Genital Herpes (HSV)

Genital herpes (caused by the herpes simplex virus) is a viral sexually transmitted disease. It is estimated that 1 in 6 people may be affected by genital herpes.


Sexual intercourse is not required to spread genital herpes, which can be transmitted through any kind of sexual contact. It is primarily passed through breaks in the skin. The virus then attacks healthy cells, which leads to different kinds of symptoms.


While many people that have genital herpes are not aware of their condition, some patients will notice the following:

  • Flu-like symptoms, including fever, chills, aches, fatigue, nausea
  • Blisters filled with fluid on the genitals or buttocks
  • Burning during urination
  • “Weeping”, when the sores burst open and leak fluid


There are common complications associated with genital herpes, much like any disease that remains untreated for too long. For pregnant women with genital herpes, the herpes virus poses a great risk to the unborn baby. If there is no time for antibodies to develop, herpes may be passed to the newborn child as it moves through the birth canal. This can lead to serious concerns for the newborn, including brain damage.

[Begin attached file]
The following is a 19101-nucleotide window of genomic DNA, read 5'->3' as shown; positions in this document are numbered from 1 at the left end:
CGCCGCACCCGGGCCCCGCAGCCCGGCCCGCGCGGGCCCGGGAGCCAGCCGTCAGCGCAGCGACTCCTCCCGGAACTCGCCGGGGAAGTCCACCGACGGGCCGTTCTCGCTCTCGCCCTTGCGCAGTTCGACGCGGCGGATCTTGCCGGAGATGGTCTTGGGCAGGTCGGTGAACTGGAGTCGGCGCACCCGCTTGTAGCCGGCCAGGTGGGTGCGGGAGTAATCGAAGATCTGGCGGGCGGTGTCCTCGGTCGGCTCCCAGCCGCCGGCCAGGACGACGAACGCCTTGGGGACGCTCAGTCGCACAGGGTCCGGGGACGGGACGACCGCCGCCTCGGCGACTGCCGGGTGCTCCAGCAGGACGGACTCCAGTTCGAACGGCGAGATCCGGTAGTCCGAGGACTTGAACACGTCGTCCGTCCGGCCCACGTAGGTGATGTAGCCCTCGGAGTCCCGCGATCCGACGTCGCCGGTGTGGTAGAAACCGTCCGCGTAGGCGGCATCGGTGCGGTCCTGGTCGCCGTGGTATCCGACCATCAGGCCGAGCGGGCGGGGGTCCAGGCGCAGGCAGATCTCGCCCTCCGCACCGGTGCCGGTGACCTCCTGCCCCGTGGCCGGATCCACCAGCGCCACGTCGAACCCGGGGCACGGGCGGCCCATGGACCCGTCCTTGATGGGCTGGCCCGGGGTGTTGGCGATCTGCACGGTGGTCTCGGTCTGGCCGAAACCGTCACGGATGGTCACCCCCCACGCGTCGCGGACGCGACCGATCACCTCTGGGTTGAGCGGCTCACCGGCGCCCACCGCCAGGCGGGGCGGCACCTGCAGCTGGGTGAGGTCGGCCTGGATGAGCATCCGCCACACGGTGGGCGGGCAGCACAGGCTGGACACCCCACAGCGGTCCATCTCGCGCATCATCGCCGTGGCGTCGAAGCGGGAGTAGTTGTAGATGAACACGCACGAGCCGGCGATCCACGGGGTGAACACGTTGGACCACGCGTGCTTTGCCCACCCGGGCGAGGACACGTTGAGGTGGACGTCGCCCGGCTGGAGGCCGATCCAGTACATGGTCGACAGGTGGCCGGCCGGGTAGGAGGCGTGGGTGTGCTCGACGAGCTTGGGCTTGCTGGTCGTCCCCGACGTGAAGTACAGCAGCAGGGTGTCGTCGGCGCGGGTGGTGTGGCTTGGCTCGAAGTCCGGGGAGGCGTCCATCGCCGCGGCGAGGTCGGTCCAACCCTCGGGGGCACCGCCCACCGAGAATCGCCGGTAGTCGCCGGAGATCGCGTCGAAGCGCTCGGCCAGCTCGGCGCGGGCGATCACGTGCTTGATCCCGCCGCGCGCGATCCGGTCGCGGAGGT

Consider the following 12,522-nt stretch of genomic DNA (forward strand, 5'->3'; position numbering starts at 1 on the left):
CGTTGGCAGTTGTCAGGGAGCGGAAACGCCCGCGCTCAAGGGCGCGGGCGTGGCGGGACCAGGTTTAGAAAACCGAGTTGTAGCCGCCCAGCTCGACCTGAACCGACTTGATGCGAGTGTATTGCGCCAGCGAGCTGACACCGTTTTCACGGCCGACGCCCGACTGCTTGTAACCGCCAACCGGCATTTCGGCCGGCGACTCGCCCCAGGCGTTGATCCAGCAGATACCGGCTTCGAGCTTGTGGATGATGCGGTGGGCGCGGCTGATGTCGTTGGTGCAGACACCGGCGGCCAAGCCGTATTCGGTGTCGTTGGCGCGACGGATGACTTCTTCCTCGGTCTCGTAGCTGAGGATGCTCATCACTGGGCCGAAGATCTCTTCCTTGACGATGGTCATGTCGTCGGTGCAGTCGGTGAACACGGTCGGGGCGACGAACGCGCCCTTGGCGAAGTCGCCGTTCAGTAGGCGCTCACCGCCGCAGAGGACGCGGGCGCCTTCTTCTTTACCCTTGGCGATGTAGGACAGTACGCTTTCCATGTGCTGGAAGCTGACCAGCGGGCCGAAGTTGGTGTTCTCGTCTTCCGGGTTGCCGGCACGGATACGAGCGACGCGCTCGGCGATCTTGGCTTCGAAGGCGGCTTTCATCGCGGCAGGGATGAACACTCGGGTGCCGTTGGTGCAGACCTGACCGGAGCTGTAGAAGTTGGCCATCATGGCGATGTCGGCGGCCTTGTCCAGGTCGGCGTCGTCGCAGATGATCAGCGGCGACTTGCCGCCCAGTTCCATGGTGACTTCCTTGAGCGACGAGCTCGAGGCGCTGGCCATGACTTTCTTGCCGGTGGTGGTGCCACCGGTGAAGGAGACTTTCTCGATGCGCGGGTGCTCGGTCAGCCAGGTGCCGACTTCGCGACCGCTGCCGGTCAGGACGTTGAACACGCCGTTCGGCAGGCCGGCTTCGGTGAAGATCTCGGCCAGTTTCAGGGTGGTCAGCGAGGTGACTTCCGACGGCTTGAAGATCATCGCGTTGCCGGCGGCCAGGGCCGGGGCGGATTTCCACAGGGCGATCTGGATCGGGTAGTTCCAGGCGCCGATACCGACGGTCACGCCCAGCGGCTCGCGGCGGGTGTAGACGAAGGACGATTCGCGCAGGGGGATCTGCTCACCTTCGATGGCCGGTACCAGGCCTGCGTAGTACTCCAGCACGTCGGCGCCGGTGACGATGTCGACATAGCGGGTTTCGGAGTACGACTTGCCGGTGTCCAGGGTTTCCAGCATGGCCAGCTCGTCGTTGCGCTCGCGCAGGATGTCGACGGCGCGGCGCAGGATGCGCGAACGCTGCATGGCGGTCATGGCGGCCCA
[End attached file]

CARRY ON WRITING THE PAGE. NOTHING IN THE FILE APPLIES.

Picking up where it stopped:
While there is no cure for genital herpes, antivirals can help shorten the outbreaks of sores or lessen their intensity. The best course of action you can take against genital herpes is preventative. The below guidelines are useful in preventing any sexually transmitted disease:

  • use a condom during intercourse
  • limit sexual partners
  • know your partner’s sexual history
  • avoid open sores on the genitals

If you feel you are experiencing symptoms of genital herpes, please consult your doctor. To read more about this condition online, please visit The American Congress of Obstetricians and Gynecologists.